Vancouver has seen its 28th consecutive day with precipitation which makes this the longest run in over 50 years.
While Vancouver has seen some brief moments of sunshine, there has been at least a trace amount of precipitation each day over the last 28 days. At other times, the city has seen a staggering amount of rain or snow accumulate in a matter of hours or days, including 34 centimetres of snowfall in five days in January.
Last month, January only saw one dry day. And, as of 2 p.m. on Friday, Jan. 31, Vancouver had received 245 millimetres of rainfall, more than 55 per cent more than the historical average. An average January receives 158 millimetres of rain.
Thursday morning, Rolf Campbell, the person behind the Vancouver Weather Records twitter account (@YVR_Weather), tweeted that the city has seen its longest run in more than 50 years, since Dec. 19, 1966. This makes it the eleventh longest run of precipitation of all time.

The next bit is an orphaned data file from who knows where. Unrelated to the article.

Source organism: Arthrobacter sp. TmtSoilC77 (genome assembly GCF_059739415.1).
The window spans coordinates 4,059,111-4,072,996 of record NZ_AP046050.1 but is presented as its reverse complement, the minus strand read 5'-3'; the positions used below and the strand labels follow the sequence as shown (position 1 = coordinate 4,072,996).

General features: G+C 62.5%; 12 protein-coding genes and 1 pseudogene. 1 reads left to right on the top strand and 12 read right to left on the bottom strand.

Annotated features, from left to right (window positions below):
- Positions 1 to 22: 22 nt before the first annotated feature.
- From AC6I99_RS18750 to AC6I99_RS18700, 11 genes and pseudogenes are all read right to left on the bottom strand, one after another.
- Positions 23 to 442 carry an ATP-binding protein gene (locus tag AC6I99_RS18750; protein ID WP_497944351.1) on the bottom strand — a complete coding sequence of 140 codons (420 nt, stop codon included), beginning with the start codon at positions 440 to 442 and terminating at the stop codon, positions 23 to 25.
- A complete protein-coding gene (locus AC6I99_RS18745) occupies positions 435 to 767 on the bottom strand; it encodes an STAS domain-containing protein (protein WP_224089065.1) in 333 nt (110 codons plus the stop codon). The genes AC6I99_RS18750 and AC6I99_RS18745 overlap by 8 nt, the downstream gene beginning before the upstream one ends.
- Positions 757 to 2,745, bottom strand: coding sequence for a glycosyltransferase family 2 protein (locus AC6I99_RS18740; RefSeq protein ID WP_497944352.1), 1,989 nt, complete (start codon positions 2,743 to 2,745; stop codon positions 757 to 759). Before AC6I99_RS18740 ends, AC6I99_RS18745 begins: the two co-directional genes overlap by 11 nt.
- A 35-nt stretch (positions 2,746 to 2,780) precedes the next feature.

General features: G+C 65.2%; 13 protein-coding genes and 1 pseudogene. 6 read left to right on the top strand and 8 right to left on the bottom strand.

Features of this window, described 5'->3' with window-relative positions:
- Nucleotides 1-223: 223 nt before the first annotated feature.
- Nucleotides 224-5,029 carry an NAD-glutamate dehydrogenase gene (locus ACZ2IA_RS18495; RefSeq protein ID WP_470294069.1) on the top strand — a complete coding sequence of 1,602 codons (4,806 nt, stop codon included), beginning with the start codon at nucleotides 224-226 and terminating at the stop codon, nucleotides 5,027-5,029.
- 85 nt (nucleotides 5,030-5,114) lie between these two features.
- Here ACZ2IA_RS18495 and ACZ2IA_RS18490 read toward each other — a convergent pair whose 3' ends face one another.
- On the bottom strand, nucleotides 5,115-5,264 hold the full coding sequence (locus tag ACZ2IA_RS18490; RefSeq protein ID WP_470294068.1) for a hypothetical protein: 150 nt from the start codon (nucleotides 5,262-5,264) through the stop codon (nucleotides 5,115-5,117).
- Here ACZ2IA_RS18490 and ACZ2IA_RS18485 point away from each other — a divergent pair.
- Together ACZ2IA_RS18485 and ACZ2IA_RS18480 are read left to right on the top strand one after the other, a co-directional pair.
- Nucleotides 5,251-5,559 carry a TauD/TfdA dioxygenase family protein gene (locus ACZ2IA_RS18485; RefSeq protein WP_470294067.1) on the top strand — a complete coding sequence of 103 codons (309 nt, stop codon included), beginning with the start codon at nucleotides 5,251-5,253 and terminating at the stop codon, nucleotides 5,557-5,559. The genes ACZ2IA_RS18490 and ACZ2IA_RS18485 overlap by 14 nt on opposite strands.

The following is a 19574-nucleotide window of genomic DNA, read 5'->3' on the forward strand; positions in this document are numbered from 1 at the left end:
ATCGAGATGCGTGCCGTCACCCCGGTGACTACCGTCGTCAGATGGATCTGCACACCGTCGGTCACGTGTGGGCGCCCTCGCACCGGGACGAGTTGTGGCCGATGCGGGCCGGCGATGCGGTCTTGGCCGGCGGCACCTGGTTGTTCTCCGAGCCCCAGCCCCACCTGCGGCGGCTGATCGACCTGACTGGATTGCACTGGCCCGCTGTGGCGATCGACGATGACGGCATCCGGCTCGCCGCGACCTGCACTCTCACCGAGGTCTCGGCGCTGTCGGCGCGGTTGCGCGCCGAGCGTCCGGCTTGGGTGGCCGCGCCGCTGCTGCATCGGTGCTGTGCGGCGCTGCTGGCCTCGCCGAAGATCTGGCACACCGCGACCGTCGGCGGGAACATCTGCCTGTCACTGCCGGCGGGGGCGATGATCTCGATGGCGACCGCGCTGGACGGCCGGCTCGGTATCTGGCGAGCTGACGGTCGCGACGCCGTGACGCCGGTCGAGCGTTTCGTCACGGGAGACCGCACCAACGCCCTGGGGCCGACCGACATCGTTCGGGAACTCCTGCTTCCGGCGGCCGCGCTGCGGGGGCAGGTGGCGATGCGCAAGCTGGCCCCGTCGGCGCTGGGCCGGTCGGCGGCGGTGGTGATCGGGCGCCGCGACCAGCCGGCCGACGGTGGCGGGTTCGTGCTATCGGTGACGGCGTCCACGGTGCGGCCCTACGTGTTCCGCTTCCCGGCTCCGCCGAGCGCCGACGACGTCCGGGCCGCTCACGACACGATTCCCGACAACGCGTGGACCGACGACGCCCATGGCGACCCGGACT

Vancouver had 22 consecutive days in January with precipitation. According to @YVR_Weather, this put the January run in fifth place for the longest run of precipitation in January.
Environment Canada is calling for rain until Saturday, but Sunday is expected to clear. This means that the city has the potential to set an even longer record, with the tenth longest record sitting at 29 consecutive days with precipitation. Following that, the ninth and eighth are 30 and 31 days, respectively.
The longest streak to date was 46 consecutive days with precipitation from Jan. 1 to Feb. 15, 1952.